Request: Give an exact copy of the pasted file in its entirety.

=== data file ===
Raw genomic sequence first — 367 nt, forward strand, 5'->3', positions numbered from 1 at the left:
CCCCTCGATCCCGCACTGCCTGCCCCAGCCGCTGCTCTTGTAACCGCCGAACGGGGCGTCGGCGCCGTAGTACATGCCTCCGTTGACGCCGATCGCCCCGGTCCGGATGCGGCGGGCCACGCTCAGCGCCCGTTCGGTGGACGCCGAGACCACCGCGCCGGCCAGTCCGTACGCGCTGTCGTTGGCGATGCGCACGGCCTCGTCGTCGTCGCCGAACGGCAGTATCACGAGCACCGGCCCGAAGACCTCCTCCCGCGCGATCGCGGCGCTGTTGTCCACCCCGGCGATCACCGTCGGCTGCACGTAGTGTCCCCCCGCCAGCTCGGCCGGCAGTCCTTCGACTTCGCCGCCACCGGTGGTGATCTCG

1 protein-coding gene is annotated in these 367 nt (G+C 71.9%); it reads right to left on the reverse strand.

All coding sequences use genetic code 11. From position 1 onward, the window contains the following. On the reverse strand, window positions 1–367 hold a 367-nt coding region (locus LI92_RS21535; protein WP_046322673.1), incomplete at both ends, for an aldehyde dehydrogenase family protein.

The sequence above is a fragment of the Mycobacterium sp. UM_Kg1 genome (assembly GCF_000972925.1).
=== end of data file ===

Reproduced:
Raw genomic sequence first — 367 nt, forward strand, 5'->3', positions numbered from 1 at the left:
CCCCTCGATCCCGCACTGCCTGCCCCAGCCGCTGCTCTTGTAACCGCCGAACGGGGCGTCGGCGCCGTAGTACATGCCTCCGTTGACGCCGATCGCCCCGGTCCGGATGCGGCGGGCCACGCTCAGCGCCCGTTCGGTGGACGCCGAGACCACCGCGCCGGCCAGTCCGTACGCGCTGTCGTTGGCGATGCGCACGGCCTCGTCGTCGTCGCCGAACGGCAGTATCACGAGCACCGGCCCGAAGACCTCCTCCCGCGCGATCGCGGCGCTGTTGTCCACCCCGGCGATCACCGTCGGCTGCACGTAGTGTCCCCCCGCCAGCTCGGCCGGCAGTCCTTCGACTTCGCCGCCACCGGTGGTGATCTCG

1 protein-coding gene is annotated in these 367 nt (G+C 71.9%); it reads right to left on the reverse strand.

All coding sequences use genetic code 11. From position 1 onward, the window contains the following. On the reverse strand, window positions 1–367 hold a 367-nt coding region (locus LI92_RS21535; protein WP_046322673.1), incomplete at both ends, for an aldehyde dehydrogenase family protein.

The sequence above is a fragment of the Mycobacterium sp. UM_Kg1 genome (assembly GCF_000972925.1).